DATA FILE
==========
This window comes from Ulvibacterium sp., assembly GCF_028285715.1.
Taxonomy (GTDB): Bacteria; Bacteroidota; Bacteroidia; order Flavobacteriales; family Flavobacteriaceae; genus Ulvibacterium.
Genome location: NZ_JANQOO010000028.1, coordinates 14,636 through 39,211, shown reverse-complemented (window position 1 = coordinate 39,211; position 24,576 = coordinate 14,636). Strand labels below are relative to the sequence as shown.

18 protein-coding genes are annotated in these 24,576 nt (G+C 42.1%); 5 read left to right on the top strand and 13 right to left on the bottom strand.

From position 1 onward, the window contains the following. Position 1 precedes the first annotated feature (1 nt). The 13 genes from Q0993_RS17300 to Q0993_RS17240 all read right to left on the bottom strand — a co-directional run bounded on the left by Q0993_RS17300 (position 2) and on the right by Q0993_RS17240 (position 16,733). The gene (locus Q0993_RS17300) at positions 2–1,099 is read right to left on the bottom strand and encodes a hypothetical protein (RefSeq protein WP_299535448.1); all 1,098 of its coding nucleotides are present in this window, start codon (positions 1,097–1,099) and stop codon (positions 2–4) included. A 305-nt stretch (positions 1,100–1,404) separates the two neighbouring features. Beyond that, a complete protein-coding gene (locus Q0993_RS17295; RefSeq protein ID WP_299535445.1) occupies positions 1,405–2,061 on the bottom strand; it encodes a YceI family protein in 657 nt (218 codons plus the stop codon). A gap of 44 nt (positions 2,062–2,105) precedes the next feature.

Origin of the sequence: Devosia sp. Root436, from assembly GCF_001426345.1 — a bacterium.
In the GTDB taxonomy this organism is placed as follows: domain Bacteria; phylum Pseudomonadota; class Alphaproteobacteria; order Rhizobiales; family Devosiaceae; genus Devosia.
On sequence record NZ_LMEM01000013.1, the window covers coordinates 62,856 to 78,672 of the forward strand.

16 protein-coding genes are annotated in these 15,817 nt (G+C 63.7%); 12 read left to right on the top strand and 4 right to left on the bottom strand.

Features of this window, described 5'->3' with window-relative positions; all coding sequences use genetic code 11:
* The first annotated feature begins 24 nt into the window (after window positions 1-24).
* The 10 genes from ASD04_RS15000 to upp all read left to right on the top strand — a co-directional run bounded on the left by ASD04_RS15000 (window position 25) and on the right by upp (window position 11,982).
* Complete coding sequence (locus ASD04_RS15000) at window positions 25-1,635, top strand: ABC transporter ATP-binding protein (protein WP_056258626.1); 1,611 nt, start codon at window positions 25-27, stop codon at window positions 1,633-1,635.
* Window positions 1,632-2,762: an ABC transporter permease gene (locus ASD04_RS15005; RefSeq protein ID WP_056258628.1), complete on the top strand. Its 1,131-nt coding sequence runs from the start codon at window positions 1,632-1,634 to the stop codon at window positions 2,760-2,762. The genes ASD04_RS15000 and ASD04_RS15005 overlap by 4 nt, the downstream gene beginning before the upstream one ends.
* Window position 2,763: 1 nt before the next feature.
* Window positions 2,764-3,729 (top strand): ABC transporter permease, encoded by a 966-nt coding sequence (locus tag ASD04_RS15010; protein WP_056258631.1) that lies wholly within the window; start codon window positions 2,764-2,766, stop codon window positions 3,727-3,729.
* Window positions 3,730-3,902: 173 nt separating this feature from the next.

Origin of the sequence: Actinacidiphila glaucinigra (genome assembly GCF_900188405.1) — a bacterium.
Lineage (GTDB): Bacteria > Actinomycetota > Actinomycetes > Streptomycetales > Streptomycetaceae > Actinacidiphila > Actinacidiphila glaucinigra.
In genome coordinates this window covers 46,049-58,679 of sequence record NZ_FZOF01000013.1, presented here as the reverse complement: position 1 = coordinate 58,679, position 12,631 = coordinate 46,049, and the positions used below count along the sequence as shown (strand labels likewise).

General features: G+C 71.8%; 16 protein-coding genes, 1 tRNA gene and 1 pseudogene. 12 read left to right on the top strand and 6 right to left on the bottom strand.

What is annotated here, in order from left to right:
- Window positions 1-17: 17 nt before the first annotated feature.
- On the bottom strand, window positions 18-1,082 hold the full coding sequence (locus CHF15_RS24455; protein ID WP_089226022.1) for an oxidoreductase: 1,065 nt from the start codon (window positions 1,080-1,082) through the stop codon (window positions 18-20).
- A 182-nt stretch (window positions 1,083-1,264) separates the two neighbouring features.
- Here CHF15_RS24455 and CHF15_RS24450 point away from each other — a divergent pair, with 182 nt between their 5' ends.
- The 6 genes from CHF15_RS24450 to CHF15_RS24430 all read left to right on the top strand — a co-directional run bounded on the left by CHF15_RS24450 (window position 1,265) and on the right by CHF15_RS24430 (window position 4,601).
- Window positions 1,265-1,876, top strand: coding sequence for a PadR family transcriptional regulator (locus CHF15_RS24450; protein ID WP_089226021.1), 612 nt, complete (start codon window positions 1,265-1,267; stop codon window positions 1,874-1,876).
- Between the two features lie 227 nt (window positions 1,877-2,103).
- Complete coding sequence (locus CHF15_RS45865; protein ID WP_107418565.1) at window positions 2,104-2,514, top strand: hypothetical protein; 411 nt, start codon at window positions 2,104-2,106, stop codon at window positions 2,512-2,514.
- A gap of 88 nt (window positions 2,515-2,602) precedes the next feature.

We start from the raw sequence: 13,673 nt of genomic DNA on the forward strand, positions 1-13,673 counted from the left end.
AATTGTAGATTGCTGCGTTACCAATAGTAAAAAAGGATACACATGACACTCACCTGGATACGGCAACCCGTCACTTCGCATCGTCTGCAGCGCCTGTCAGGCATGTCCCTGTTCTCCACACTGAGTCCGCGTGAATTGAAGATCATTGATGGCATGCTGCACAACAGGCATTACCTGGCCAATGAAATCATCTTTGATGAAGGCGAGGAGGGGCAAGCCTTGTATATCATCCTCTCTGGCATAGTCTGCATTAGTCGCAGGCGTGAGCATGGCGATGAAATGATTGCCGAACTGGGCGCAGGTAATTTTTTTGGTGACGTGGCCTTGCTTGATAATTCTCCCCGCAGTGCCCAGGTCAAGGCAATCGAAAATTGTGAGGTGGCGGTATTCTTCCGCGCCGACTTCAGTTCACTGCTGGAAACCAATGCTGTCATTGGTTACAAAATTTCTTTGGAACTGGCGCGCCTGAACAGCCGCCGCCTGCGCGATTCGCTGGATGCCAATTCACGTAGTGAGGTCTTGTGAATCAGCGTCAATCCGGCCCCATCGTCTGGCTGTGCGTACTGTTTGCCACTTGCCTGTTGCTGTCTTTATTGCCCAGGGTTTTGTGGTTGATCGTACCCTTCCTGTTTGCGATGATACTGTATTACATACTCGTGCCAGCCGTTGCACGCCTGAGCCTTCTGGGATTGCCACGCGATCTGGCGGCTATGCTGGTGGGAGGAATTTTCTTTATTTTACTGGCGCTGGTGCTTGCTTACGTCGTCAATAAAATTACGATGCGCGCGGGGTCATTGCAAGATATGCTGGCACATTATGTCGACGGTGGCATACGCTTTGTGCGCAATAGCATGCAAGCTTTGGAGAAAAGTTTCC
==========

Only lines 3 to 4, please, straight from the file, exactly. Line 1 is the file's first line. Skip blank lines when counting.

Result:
Genome location: NZ_JANQOO010000028.1, coordinates 14,636 through 39,211, shown reverse-complemented (window position 1 = coordinate 39,211; position 24,576 = coordinate 14,636). Strand labels below are relative to the sequence as shown.

18 protein-coding genes are annotated in these 24,576 nt (G+C 42.1%); 5 read left to right on the top strand and 13 right to left on the bottom strand.